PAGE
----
1946 – The war was over. We were going to see our own soldier again – far across the globe in a distant land.
Behind a giant Vee-spray of water our MATS transport ship had muscled the Pacific Ocean out of its way, till three weeks out of San Francisco – spouting whales, rocking storms and all – we were at last hauling into Manila harbor. We passed Corregidor’s familiar profile, General Macarthur’s famous battle post, and settled into a rumbling drift towards the dock.
Slogging to a slow stop, the ship was practically listing to port, anxious dependents cramming the railing to spot fathers and husbands. Below, a band played a poignant “Kiss Me Once, Kiss me Twice” in the center of a shifting mass of olive drab, men whose grinning faces and waving arms eagerly welcomed us. We spotted who we belonged to, shrieked and waved, then pushed down the gangplank. There were fierce whirling hugs and requisite “Oh how you’ve grown” stuff – then the agonizing wait to be processed. You ever notice wherever there’s government, there’s processing?
Cargo unloaded and distributed, a waiting government issue sedan picked us up and hauled us away to Clark Field. It was full dark by the time we got there; the road had been full of bumps and mysterious shadows, headlights briefly illuminating… something. I could see nothing outside. We entered through the gates of what I later learned was the erstwhile Fort Stotsenburg, now Clark Field – Ft. Stotsenburg was a prewar post my mother had murmured about in reverential tones. She and Daddy had been there a decade before the war. (Daddy? Yep – he’ll always be Daddy.)
Finally slowing, our headlights passed over a structure I thought was a hotel. But no – we were there… We had rolled up to the commander’s quarters, a large plantation-style home with two floors, deep screened balconies and wide porches. We would spend a few days there before traveling on to my father’s post, Floridablanca at Tarlac. (The war there, turned out, wasn’t exactly over. We spent many nights dodging Huks attacks, guerilla filippino communists.)
Inside, floors gleamed with overlapping circular patterns of wax. Early next morning, transfixed, I watched barefoot house boys, feet gripping coconut halves, skate in sweeping circles to bring back the shine, mucked up by footfalls of the previous day. A primitive buffing machine. Intrigued, my eyes followed graceful dancing moves, sometimes with a candle stub grinding under the coconut against the floor.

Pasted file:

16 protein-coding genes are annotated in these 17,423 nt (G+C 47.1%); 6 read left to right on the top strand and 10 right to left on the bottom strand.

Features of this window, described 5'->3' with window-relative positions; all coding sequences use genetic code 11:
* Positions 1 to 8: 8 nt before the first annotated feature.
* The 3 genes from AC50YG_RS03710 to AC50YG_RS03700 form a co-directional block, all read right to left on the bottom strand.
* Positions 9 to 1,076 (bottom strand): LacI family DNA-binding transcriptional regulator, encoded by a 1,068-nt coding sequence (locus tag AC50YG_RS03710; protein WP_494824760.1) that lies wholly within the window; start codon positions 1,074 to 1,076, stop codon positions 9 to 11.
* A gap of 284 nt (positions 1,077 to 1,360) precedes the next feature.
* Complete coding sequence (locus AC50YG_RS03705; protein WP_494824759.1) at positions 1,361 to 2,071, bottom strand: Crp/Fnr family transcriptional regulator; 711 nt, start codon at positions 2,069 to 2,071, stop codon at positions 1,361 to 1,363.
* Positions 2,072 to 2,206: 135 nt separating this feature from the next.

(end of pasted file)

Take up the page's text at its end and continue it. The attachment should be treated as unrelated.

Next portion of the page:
“Missy do?” They grinned and offered me the chance to try. “Oweeee” I whimpered… the hard coconut hurt my feet. Total failure. I toppled off, giggling. As I walked around barefoot, I picked up a stiff layer of wax on the bottoms of my feet. Shoe soles did the same. But never mind – the floors gleamed richly, enhancing the huge plantation-like homestead.
It’s been seventy years, yet I can still feel and see that gray wax coating my barefoot soles. And see my father’s face in the crowd on the dock.
THE DALHART INCIDENT
Flying the wide span of west Texas plains can shake your confidence. Not from the endless empty square miles of land (embellished only by the odd cattle tank and small shed – where are people?) but from the fast, frightening growth of towering cumulonimbus storm clouds, popping up like colossal cauliflowers. Their energy plainly threatens your future. One can tear you apart. The horrendous updraft draws you in, sucks you up, breaks you up and spits parts out the top. We remember iconic test pilot Scott Crossfield, pilot of the X-15, and his shocking demise in a ripping thunderstorm over Georgia. When the storm passed, parts were found scattered over a ten mile area.
Clammy palms come with visions of torn wings and spiraling fuselage, images that ooze into your mind as you reroute yourself to dodge them. FSS had said, “Possibility of scattered showers.” Right. Weave between? They’re well-spaced. Rule of thumb: “Give a 20-mile berth.” Well, they’re probably forty miles apart. But swiftly expanding.
Dalhart is now nearby. We flight-planned for it, we’ll make it. We had called FSS to extend our flight plan. Unplanned off-track wandering had added time.
We touched down in the scruffy terrain of a yet mostly unimproved west Texas desert community. One runway was weedy and unused. Thing is, pilots generally take the strip facing into the wind. The other, not favoring the prevailing wind, was neglected and overgrown.
Dalhart’s surrounding landscape since has filled with queer-looking platters of green… see those? The result of circular irrigation. We are bemused. Back in the day of our adventure when flying west for a niece’s San Diego wedding, it was still very rough country. Only a few of those whimsical round fields.
We had a welcoming committee. The airport manager and a curious side-kick came out with raised eyebrows and scolding words.
“Flight Service has called looking for you – you are an hour and a half overdue!” Typical Flight Service. A lazy government worker had taken his time passing along my flight plan extension. The service was so infamously inefficient that pilots rarely used it. They didn’t get much traffic at Dalhart – the odd rancher and whatnot. We stirred them up, brightening their day. Only a few other planes, bleaching on the periphery.
So – dinner and an overnight. We’d be off before dawn with much distance yet to cover. Eschewing iffy enchiladas, we had steak. Why not? It was Texas. Should be safe. But later in bed, I felt my gorge rise, and I miserably off-loaded it. So much for strange places. Hal battled his back. Not smart.
Next morning in the dark predawn, we taxied cautiously towards a possible runway – the weedy one, it turned out, our taxi light giving faint guidance. In rolling for takeoff the propeller mowed a path, hurtling bits of loco weed or whatever past our windows. Putting on flaps for a quick boost up into ground effect, we left the weeds and climbed into the pale dawn, heading towards the Sangre de Cristo mountains. They were a glorious sunrise red. Hal felt lousy and didn’t care.